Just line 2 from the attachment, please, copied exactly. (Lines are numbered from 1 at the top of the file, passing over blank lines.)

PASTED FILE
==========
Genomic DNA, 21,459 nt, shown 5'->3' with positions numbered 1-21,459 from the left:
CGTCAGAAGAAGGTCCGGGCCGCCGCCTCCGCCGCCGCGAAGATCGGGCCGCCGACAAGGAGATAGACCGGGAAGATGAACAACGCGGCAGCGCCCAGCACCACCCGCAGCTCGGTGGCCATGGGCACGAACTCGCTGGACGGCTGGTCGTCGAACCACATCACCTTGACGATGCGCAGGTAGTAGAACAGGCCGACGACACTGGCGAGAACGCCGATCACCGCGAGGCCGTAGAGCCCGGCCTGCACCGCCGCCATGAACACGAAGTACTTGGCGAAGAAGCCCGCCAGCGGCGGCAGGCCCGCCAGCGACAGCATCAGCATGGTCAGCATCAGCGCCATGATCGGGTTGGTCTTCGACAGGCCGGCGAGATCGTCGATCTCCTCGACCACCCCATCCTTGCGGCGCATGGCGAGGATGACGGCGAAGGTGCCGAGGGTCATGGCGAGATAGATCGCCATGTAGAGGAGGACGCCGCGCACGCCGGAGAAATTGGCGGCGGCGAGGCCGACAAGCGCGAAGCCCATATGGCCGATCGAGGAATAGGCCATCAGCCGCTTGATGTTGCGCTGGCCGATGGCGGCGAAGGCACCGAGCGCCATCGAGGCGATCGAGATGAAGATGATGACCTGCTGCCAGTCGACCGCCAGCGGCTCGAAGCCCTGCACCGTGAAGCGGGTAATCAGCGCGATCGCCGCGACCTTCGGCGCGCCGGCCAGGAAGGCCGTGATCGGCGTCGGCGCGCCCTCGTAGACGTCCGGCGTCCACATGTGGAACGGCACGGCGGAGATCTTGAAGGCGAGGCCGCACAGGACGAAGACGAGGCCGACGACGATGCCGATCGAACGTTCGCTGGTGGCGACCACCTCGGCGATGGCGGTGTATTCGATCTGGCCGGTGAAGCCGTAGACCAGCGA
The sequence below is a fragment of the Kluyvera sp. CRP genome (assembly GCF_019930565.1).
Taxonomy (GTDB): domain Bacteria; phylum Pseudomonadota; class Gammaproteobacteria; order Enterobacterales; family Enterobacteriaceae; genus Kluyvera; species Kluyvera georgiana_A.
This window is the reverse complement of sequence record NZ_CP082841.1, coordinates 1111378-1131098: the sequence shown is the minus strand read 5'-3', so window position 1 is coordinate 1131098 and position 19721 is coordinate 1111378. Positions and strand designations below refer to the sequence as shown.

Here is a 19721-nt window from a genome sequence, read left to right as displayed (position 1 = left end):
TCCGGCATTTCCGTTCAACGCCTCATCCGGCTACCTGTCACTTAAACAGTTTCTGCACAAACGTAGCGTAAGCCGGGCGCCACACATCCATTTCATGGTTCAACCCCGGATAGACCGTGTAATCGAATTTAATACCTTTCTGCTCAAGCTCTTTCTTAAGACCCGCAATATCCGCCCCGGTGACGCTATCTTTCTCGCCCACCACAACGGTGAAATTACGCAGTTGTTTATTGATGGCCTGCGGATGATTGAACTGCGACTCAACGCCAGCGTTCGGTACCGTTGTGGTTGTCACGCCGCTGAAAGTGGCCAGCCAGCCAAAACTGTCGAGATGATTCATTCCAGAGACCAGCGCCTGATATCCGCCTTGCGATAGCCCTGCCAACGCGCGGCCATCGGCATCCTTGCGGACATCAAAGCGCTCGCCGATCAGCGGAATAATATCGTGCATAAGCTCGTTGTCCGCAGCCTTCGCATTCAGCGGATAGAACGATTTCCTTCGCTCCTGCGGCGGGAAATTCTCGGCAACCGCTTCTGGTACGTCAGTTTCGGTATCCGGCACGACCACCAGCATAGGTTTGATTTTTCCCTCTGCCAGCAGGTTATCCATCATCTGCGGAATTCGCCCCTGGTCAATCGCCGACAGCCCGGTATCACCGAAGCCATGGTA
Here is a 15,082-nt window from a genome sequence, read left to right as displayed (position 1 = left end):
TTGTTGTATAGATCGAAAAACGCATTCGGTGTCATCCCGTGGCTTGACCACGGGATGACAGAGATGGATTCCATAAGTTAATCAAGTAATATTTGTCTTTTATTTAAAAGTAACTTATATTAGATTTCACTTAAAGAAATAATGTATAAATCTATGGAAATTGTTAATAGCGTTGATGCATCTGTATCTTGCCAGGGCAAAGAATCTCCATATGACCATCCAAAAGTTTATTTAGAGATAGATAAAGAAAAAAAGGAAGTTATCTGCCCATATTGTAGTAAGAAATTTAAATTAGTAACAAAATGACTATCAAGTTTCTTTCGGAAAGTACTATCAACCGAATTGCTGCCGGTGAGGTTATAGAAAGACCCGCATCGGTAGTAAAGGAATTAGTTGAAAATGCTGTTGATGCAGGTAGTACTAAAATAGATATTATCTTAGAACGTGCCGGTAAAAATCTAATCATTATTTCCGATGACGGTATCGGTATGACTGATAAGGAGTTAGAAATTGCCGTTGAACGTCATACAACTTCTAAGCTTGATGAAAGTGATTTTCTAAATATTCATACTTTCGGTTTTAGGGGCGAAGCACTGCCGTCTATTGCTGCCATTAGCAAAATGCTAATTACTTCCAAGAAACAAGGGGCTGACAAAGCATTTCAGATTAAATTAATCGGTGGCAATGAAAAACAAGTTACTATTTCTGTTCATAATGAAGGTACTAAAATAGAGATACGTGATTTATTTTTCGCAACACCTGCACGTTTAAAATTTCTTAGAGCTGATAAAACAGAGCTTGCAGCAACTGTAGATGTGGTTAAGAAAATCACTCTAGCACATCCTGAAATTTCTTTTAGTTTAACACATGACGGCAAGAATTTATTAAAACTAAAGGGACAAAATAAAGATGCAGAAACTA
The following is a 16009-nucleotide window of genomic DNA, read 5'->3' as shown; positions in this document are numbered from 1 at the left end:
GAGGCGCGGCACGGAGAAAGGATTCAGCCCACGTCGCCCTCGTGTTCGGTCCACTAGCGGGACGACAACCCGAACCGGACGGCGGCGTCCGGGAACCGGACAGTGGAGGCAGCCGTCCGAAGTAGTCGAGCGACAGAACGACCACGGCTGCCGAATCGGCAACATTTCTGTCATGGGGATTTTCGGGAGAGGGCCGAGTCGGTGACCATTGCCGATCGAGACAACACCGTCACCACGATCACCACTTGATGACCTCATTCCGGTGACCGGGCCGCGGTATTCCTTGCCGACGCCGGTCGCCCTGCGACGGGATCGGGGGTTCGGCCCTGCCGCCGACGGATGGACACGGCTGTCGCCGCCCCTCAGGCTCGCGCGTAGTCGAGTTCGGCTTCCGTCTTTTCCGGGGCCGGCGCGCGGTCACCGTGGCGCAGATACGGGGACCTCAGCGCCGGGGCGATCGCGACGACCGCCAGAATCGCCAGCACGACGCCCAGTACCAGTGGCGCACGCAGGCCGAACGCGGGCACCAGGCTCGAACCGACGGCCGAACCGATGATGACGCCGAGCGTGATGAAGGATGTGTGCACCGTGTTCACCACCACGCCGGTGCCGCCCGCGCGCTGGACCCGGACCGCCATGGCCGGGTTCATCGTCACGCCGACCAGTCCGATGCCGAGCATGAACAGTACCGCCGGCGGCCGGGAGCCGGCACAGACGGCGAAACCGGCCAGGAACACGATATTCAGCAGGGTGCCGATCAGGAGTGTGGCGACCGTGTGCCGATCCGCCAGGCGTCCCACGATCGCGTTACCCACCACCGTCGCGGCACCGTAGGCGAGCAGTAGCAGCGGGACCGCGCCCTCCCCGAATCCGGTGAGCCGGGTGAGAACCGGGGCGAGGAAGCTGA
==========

CGTCAGAAGAAGGTCCGGGCCGCCGCCTCCGCCGCCGCGAAGATCGGGCCGCCGACAAGGAGATAGACCGGGAAGATGAACAACGCGGCAGCGCCCAGCACCACCCGCAGCTCGGTGGCCATGGGCACGAACTCGCTGGACGGCTGGTCGTCGAACCACATCACCTTGACGATGCGCAGGTAGTAGAACAGGCCGACGACACTGGCGAGAACGCCGATCACCGCGAGGCCGTAGAGCCCGGCCTGCACCGCCGCCATGAACACGAAGTACTTGGCGAAGAAGCCCGCCAGCGGCGGCAGGCCCGCCAGCGACAGCATCAGCATGGTCAGCATCAGCGCCATGATCGGGTTGGTCTTCGACAGGCCGGCGAGATCGTCGATCTCCTCGACCACCCCATCCTTGCGGCGCATGGCGAGGATGACGGCGAAGGTGCCGAGGGTCATGGCGAGATAGATCGCCATGTAGAGGAGGACGCCGCGCACGCCGGAGAAATTGGCGGCGGCGAGGCCGACAAGCGCGAAGCCCATATGGCCGATCGAGGAATAGGCCATCAGCCGCTTGATGTTGCGCTGGCCGATGGCGGCGAAGGCACCGAGCGCCATCGAGGCGATCGAGATGAAGATGATGACCTGCTGCCAGTCGACCGCCAGCGGCTCGAAGCCCTGCACCGTGAAGCGGGTAATCAGCGCGATCGCCGCGACCTTCGGCGCGCCGGCCAGGAAGGCCGTGATCGGCGTCGGCGCGCCCTCGTAGACGTCCGGCGTCCACATGTGGAACGGCACGGCGGAGATCTTGAAGGCGAGGCCGCACAGGACGAAGACGAGGCCGACGACGATGCCGATCGAACGTTCGCTGGTGGCGACCACCTCGGCGATGGCGGTGTATTCGATCTGGCCGGTGAAGCCGTAGACCAGCGA